Primary Sjögren’s syndrome (pSS) is a systemic autoimmune disease (AID) characterised by lymphocyte infiltration of salivary and lacrimal glands that leads to progressive xerostomia and xerophtalmia. Fatigue and limb pain are also common symptoms. Systemic and extra-glandular manifestation may develop in one-third of patients, and includes arthritis, fever, vasculitis, peripheral neuropathy, synovitis, kidney involvement and interstitial lung disease. Moreover, pSS patients have a 10 to 20-fold higher risk of developing B-cell lymphomas, conferring shorter lifetime expectancy to these patients.
In the past two decades, 11 new targeted-immunomodulatory treatments have been marketed for rheumatoid arthritis; however, only one drug has been licensed for other systemic autoimmune diseases (AIDs), belimumab, in systemic lupus erythematous (SLE). Several factors may have hampered the development of successful drugs. AIDs are multi-organ diseases and considerably heterogeneous among individuals, both in terms of clinical manifestations and biological disturbances. As a consequence, it is challenging to set up accurate clinical end-points sensitive to change and that are feasible in clinical trials.
Objectives of NECESSITY
The NECESSITY project aims to overcome these challenges with three objectives to enhance the development of new medicines for pSS:
- To develop and assess sensitive clinical endpoints to evaluate response to drug treatments in patients with pSS;
- To identify and evaluate discriminative biomarkers for stratification of pSS patients;
- To design and perform a multi-arm multi-stage clinical trial to validate the newly defined pSS endpoints and the identified biomarkers.
Kick-Off Meeting in Paris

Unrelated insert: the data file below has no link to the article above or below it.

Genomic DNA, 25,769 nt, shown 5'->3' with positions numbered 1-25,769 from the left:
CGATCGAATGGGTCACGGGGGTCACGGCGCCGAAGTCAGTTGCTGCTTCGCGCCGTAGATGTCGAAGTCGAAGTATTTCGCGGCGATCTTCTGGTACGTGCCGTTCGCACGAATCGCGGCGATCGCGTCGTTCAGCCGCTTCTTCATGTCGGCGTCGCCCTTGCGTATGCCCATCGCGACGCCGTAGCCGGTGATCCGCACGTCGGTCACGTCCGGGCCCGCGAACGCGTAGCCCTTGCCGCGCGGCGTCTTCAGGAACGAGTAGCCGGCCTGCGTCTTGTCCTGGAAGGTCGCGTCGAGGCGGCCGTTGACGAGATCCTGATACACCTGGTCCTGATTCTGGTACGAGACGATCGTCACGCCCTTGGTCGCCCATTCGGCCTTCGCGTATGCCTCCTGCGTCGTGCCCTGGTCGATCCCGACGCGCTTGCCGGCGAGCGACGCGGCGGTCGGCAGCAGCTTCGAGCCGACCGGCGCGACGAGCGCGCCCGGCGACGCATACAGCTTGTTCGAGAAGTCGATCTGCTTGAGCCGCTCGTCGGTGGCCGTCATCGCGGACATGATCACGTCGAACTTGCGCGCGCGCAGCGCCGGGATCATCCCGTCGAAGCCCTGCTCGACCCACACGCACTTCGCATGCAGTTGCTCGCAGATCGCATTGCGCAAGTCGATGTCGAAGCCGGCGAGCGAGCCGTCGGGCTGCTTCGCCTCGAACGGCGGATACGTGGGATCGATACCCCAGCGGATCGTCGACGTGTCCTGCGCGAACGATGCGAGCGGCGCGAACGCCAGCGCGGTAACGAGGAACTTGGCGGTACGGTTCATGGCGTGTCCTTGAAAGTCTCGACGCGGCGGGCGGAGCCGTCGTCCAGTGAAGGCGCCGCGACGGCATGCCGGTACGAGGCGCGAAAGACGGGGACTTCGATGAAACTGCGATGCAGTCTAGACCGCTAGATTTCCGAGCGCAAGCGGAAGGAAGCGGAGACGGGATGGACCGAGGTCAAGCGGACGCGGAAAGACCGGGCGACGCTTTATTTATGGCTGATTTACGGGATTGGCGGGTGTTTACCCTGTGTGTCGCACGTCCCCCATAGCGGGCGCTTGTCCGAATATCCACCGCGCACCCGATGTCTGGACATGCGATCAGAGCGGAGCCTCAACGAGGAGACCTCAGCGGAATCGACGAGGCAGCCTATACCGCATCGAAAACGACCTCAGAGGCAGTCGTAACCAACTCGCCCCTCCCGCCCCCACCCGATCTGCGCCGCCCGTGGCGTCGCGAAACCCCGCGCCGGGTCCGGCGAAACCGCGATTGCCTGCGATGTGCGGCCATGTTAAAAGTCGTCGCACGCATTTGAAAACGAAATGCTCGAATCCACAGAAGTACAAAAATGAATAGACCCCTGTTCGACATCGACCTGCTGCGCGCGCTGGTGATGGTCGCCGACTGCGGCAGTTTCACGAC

The kick-off meeting for the NECESSITY project took place in Paris from 16-17 January 2019. The project consortium was represented by 21 academic partners and four EFPIA member companies representing nine European countries: United Kingdom, France, Italy, Switzerland, Netherlands, Spain, Sweden, Greece and Norway.
The NECESSITY project, by bringing together relevant stakeholders including academia, pharmaceutical industry, health authorities, payors and patient groups, is expected to generate impactful novel tools and capabilities for the confirmation of new endpoints and design of new pSS clinical trials to ultimately facilitate new drug development for patients with pSS.
In the field of autoimmunity, given the frequency of pSS and the absence of any treatment available, finding an efficient
treatment for patients is a key unmet medical need which will be more easily achieved by combining Horizon 2020
and private sector funds in a public-private partnership
Laboratory assays and bioinformatics methodology implemented in this project will be transferable to other autoimmune
diseases. The conceptual approach that we will take in the translational part of the project aims at identifying
biomarkers able to address both autoimmune activation and organ damage will be also relevant to other autoimmune
conditions characterised by organ involvement. Similarly, our new original stratification and umbrella trial will be
applicable to other complex auto-immune diseases such as systemic lupus erythematosus and systemic sclerosis.
For more information, download the full press release / fact sheet
This project has received funding from the Innovative Medicines Initiative 2 Joint Undertaking under grant
agreement No 806975. This Joint Undertaking receives support from the European Union’s Horizon 2020
research and innovation programme and EFPIA.